In his next book, Moyle gives even more attention to sprains, removing the Opodeldoch Plaister, spirit vini and cerecloth and greatly simplifying his recommendations. He added a new plaster which is made from various other plasters and ingredients: "Rx Emplastrum Paracelsus {1 ounce} [Emplastrum] Diapalma {1 ounce}, Pulv. Croci [powdered saffron] {1 scruple}, Ol. Ros. [oil of roses] q.f. [as much as is needed] misce. f. Emplaster [mix into a plaster]."11 Moyle further suggested a medicine of his own creation which can be used in place of these called Cataplasma Resolvens which he says is used "To mollifie [soften], discuss [disperse gathered humors], and ease pain."12 It was to be applied "warm and often, and you will need no other Medicine."13

Moyle elsewhere in this book suggests a laundry list of medicines which can be applied to "Spreins, Contusions, Fractures, Ruptures, Luxations, stiffness of Sinews, Aches, &c."14 These Marshmallow Flower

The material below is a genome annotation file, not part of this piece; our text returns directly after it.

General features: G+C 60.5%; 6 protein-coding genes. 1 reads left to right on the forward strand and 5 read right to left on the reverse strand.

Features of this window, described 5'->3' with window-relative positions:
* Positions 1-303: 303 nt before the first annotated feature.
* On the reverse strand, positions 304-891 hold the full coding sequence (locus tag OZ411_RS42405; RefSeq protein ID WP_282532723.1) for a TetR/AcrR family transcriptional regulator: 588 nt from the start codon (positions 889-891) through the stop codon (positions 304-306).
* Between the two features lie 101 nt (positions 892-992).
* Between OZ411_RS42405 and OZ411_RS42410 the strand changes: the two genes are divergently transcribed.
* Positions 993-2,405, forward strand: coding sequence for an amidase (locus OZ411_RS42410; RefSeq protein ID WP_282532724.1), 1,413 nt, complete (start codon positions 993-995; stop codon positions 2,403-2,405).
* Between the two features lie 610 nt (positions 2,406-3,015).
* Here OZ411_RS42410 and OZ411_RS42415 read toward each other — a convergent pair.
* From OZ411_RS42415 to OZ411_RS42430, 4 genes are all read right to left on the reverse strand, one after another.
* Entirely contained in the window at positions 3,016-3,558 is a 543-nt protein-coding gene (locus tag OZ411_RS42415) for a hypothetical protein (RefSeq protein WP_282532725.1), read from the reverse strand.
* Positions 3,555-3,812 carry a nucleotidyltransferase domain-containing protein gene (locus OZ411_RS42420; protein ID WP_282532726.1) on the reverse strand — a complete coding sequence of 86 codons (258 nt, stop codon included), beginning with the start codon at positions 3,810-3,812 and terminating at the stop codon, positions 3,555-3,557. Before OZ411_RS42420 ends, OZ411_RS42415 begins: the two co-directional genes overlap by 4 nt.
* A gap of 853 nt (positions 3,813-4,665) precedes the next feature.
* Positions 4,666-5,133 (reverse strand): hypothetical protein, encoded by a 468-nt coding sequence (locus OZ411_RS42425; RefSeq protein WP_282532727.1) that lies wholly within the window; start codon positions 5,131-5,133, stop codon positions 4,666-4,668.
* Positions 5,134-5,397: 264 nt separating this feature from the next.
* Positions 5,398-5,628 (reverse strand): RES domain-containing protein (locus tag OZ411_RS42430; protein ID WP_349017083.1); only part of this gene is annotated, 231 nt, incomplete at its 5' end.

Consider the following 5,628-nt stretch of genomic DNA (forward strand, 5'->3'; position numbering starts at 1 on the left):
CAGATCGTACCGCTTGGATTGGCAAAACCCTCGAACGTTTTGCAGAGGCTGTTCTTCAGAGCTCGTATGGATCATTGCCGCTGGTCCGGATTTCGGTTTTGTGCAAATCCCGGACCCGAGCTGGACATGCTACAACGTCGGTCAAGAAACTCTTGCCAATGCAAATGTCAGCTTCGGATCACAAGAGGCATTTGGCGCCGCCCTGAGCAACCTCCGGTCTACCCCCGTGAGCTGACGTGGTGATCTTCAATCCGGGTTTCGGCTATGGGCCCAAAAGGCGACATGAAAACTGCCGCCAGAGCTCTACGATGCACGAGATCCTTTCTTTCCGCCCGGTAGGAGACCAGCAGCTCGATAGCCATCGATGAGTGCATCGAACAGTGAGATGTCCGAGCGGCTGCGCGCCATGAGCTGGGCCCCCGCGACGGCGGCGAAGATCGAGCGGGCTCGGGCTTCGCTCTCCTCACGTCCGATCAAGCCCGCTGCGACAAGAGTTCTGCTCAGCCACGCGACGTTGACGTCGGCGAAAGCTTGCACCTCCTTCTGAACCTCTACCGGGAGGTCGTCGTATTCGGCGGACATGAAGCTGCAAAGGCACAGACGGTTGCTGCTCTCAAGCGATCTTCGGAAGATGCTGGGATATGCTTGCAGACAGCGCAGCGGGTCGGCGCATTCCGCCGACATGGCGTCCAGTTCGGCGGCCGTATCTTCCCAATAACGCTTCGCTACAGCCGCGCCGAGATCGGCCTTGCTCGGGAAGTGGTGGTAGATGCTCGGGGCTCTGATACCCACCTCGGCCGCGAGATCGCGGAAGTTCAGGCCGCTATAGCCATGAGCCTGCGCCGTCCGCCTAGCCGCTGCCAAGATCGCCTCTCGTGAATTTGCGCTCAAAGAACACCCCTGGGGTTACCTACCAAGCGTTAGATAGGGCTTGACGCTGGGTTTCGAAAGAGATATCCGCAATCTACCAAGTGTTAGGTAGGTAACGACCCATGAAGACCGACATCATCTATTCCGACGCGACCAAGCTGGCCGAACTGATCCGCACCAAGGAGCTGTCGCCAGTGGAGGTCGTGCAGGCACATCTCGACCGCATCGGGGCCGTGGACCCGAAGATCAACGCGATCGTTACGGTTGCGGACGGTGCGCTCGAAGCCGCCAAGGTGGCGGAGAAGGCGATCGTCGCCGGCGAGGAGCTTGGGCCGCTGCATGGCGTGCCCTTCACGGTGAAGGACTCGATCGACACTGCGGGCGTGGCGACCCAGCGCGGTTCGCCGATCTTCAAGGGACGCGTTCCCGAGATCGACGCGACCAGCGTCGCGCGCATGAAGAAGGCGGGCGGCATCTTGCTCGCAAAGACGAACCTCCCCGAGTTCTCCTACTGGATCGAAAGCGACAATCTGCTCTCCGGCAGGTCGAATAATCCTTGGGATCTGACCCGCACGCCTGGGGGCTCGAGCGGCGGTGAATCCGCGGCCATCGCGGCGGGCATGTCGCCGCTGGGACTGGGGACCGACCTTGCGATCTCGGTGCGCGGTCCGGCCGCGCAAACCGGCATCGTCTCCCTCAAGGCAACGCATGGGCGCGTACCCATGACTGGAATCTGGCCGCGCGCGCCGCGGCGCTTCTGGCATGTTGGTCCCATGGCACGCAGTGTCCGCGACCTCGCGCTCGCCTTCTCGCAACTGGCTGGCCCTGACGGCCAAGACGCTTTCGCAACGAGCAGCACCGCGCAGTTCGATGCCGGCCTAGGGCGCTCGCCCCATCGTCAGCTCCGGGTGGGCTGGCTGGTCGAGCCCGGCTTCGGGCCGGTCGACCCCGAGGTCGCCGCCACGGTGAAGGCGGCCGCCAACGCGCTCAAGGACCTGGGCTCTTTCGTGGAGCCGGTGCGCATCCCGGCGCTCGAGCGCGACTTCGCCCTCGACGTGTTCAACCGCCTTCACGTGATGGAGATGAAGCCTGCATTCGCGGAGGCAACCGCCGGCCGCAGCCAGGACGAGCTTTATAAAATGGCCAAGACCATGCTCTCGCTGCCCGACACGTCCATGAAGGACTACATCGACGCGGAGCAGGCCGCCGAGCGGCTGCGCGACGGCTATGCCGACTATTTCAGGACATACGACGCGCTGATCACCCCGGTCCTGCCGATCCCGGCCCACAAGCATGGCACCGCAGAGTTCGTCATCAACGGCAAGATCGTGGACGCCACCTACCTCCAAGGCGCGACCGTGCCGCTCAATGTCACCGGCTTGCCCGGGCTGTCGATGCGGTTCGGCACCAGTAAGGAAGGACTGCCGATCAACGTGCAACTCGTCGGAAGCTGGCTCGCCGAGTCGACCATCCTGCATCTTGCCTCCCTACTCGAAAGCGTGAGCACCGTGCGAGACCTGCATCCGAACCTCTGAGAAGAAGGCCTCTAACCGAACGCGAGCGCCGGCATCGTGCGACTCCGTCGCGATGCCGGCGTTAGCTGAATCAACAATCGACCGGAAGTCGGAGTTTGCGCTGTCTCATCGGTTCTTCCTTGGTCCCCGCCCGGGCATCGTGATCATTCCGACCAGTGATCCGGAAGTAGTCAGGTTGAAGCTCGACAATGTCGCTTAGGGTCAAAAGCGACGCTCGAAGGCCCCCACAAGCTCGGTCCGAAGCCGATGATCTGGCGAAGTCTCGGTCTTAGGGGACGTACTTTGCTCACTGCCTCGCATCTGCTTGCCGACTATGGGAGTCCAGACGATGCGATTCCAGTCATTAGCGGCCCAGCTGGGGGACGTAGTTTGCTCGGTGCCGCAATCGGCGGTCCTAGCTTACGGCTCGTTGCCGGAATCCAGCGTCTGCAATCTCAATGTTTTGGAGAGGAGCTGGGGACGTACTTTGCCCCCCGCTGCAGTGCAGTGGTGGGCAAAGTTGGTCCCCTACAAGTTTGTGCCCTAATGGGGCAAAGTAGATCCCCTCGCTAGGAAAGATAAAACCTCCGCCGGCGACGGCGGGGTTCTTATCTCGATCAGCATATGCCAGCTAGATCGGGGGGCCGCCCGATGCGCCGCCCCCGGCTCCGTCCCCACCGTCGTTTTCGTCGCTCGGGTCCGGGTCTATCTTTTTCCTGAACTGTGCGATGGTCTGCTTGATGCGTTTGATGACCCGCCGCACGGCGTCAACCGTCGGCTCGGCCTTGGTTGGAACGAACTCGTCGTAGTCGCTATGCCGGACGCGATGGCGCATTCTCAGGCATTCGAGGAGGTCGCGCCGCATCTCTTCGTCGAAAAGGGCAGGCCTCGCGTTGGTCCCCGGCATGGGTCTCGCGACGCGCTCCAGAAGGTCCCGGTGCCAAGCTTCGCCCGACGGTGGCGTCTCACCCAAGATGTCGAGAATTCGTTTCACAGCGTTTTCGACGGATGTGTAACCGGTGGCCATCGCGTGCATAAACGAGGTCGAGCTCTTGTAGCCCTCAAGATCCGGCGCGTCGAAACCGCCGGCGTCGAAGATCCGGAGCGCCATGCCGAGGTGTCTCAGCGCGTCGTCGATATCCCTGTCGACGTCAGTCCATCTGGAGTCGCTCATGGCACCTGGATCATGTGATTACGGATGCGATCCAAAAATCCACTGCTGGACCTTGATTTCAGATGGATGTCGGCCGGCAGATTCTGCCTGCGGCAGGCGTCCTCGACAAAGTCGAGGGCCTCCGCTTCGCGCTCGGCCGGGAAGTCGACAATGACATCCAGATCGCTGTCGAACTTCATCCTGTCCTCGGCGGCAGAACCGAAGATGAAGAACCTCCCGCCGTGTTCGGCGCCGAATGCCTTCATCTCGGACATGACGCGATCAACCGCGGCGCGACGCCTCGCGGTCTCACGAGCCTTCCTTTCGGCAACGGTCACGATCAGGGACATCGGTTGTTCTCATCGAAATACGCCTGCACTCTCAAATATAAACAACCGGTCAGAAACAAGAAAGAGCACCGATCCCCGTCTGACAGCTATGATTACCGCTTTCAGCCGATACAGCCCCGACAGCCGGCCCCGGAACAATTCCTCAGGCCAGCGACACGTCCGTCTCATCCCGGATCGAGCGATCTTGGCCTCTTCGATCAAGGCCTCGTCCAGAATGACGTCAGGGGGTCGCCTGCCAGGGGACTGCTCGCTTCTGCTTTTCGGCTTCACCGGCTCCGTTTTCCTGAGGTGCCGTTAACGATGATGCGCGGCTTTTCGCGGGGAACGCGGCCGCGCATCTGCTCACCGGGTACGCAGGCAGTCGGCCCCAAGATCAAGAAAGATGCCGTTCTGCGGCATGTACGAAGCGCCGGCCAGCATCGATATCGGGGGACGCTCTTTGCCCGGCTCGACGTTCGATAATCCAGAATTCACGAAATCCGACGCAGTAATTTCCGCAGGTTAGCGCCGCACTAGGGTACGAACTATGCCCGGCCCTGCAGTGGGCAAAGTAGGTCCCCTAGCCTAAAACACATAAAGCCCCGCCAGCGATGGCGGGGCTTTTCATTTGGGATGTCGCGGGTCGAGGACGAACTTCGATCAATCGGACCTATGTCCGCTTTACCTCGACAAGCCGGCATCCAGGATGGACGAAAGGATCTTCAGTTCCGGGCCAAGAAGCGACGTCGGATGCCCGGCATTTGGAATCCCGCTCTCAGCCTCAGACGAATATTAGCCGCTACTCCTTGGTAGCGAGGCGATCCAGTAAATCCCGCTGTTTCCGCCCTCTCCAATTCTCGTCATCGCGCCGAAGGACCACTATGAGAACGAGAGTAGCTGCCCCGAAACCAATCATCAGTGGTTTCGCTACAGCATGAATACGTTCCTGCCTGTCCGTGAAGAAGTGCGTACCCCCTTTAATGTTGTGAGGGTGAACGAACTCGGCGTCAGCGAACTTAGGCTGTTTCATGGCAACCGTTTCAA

Photo: Pablo Alberto Salguero Quiles
Marshmallow Flower
medicines include those already mentioned along with Oil of Exeter, Oxicrocium, Nerve Ointment, Soldier's Ointment, Emplastrum Catagmaticum and Rupture Plaster. However, this recommendation has a scattershot feel to it with many of the medicines recommended seeming to be targeted at specific complications rather than the sprain itself. For example, the Catagmaticum plaster is specifically noted to be good for healing fractures while the use of the nerve ointment and rupture plaster are clear from their names.